I made the pizza late this morning from Johnís last formula. This is the dough ball I posted about letting out, and then reballing last evening, before letting it cold ferment again. The final dough temperature of this dough was 77.2 degrees F.  The first picture is how the dough looked after it was mixed, by just dumping everything in my Kitchen Aid mixer. Really after the mix, the dough ball didnít look too good.  Then the second picture is after doing 2 stretch and folds or reballs.  The 3rd and 4th picture is right after I took the dough ball out of the refrigerator to let it sit out for 3 hrs. I didnít take a pictures after the dough sat out for 3 Ĺ hr. That is when I reballed the dough again.  I wouldnít have reballed the dough if I was going to make the pizza last evening. The 5th and 6th pictures are after the dough ball warmed up this morning for 1 Ĺ hrs.  

The dough ball was easy to open and I just dressed this pizza with my regular tomato sauce, a blend of mozzarella cheeses, and pepperoni. The skin was very bubbly. The pizza was baked in my home oven, on my bottom rack, with the pizza stone, at temperatures of about 518 degrees F.  I took the temperatures of the pizza stone with my IR gun.  I left the oven warm-up for a little over an hour.  The time to bake this pizza was 8 Ĺ minutes.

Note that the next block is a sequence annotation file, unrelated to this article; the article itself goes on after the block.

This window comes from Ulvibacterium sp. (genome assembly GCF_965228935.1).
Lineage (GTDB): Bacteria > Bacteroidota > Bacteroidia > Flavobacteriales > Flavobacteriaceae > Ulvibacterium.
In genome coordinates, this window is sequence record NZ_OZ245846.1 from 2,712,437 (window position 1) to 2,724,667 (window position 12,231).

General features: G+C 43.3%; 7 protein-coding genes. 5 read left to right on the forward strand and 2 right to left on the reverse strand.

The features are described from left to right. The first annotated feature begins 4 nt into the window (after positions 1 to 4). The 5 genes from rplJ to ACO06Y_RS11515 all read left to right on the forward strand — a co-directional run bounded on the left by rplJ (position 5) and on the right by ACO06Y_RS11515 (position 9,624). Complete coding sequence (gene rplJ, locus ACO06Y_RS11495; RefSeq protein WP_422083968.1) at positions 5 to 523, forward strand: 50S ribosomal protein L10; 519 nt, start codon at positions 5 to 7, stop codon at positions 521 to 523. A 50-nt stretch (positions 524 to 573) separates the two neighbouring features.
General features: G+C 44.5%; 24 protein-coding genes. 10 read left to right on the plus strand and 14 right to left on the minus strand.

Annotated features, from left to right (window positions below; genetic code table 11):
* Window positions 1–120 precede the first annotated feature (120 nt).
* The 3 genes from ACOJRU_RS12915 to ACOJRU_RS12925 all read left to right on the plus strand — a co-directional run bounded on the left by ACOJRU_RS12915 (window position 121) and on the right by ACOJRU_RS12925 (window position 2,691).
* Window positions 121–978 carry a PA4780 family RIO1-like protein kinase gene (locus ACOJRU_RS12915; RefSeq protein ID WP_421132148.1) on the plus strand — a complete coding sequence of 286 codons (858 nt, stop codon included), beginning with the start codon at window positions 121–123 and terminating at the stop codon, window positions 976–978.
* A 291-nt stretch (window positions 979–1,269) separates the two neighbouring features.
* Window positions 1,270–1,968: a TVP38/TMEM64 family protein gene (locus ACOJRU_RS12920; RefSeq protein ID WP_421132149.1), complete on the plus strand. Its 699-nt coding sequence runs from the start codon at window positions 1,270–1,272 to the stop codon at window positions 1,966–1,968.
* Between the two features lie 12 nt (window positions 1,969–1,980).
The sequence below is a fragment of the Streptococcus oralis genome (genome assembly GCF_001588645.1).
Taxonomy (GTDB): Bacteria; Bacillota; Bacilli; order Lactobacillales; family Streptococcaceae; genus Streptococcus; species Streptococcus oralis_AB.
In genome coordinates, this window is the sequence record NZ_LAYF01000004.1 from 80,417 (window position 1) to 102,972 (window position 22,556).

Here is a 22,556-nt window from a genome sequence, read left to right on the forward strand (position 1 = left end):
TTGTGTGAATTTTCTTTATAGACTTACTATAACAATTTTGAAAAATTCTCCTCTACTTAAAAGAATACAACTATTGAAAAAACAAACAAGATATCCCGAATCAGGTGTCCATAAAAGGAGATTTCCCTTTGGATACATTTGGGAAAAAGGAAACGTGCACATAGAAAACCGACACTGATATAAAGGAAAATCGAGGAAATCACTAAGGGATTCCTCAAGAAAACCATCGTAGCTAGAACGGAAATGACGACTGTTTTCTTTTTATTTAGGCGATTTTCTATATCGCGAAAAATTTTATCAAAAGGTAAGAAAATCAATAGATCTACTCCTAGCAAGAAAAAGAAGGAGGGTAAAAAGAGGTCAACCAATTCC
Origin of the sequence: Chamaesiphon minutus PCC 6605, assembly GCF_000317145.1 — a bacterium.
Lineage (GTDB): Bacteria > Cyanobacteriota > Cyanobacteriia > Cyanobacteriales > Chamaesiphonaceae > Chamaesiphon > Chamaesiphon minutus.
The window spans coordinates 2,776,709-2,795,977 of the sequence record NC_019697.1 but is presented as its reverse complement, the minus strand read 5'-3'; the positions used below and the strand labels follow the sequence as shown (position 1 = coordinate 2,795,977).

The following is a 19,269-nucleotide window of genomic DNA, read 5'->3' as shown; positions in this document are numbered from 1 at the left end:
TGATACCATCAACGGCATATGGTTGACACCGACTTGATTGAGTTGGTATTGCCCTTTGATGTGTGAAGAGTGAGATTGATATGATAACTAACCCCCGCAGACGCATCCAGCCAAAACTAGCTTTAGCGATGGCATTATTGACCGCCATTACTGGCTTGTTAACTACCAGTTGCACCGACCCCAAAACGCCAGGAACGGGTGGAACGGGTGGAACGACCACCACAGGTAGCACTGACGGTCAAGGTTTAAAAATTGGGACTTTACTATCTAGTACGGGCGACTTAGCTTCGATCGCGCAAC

The final pizza turned out well, and also browned well on the rim and bottom crust.  The crumb was moist, but not as moist as the pie I made at market, with the shorter bake time.  I would say the crust had a very good taste for such a short ferment time.  The open spring was good and I couldnít detect any sweetness in the crust.  When the slices were still warm, they drooped some, but after the pizza slices cooled they stood straight out.  

I agree with John, this is a very easy dough and pizza to make and the final results are very good, even if baked in a lower oven temperature like my home oven.

Thanks again, John!

Pictures below

Norma
« Last Edit: April 09, 2011, 11:25:31 AM by norma427 »
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Offline norma427

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Re: Reinhart New York Style Pizza Dough..........very easy!!!
« Reply #56 on: April 09, 2011, 11:20:47 AM »
more pictures

Norma
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Offline norma427

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Re: Reinhart New York Style Pizza Dough..........very easy!!!
« Reply #57 on: April 09, 2011, 11:22:46 AM »
more pictures

Norma
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Re: Reinhart New York Style Pizza Dough..........very easy!!!
« Reply #58 on: April 09, 2011, 11:24:20 AM »
end of pictures

Norma
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Offline fazzari

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Re: Reinhart New York Style Pizza Dough..........very easy!!!
« Reply #59 on: April 10, 2011, 02:23:35 AM »
John,

Your combination of toppings does sound good.  :)  Do you mind posting how you made the tomato cream sauce seasoned with  chipotle in adobo?  I never tried that as a topping before.

Norma

Norma
Don't know if you are familiar with chipottles....they are smoked red jalapenos, canned in kind of sauce called adobo.  If you throw the whole can in food processor you get a brownish, redish paste....you can use this to flavor sauces, dressings etc.  Our tomato cream sauce is simply 3 parts of your favorite tomato sauce, 2 parts white sauce, and seasoned to taste with chipottle paste...you get a kinda smokey, warm delicious sauce....great with meats such as pepperoni, linguica ,italian sausage etc

John